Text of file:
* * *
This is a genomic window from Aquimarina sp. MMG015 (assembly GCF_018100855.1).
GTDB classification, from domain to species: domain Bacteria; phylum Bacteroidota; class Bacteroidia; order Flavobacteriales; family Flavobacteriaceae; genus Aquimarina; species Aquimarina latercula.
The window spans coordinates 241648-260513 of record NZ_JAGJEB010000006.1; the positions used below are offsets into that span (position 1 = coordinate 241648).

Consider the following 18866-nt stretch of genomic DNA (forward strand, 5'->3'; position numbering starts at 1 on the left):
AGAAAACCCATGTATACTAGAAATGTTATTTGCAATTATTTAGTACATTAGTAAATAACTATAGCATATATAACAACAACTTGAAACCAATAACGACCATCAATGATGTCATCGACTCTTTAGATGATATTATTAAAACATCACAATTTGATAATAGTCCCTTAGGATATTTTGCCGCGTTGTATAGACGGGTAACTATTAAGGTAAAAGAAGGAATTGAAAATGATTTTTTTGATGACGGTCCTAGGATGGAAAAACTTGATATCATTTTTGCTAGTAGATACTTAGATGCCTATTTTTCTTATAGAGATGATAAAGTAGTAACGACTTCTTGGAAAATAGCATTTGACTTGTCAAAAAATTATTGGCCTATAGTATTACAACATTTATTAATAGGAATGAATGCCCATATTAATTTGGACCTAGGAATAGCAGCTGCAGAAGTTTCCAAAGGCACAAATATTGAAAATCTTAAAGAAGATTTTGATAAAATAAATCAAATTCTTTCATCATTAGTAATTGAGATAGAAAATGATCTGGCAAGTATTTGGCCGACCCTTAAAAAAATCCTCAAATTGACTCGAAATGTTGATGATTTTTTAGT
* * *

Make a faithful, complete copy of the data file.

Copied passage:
This is a genomic window from Aquimarina sp. MMG015 (assembly GCF_018100855.1).
GTDB classification, from domain to species: domain Bacteria; phylum Bacteroidota; class Bacteroidia; order Flavobacteriales; family Flavobacteriaceae; genus Aquimarina; species Aquimarina latercula.
The window spans coordinates 241648-260513 of record NZ_JAGJEB010000006.1; the positions used below are offsets into that span (position 1 = coordinate 241648).

Consider the following 18866-nt stretch of genomic DNA (forward strand, 5'->3'; position numbering starts at 1 on the left):
AGAAAACCCATGTATACTAGAAATGTTATTTGCAATTATTTAGTACATTAGTAAATAACTATAGCATATATAACAACAACTTGAAACCAATAACGACCATCAATGATGTCATCGACTCTTTAGATGATATTATTAAAACATCACAATTTGATAATAGTCCCTTAGGATATTTTGCCGCGTTGTATAGACGGGTAACTATTAAGGTAAAAGAAGGAATTGAAAATGATTTTTTTGATGACGGTCCTAGGATGGAAAAACTTGATATCATTTTTGCTAGTAGATACTTAGATGCCTATTTTTCTTATAGAGATGATAAAGTAGTAACGACTTCTTGGAAAATAGCATTTGACTTGTCAAAAAATTATTGGCCTATAGTATTACAACATTTATTAATAGGAATGAATGCCCATATTAATTTGGACCTAGGAATAGCAGCTGCAGAAGTTTCCAAAGGCACAAATATTGAAAATCTTAAAGAAGATTTTGATAAAATAAATCAAATTCTTTCATCATTAGTAATTGAGATAGAAAATGATCTGGCAAGTATTTGGCCGACCCTTAAAAAAATCCTCAAATTGACTCGAAATGTTGATGATTTTTTAGT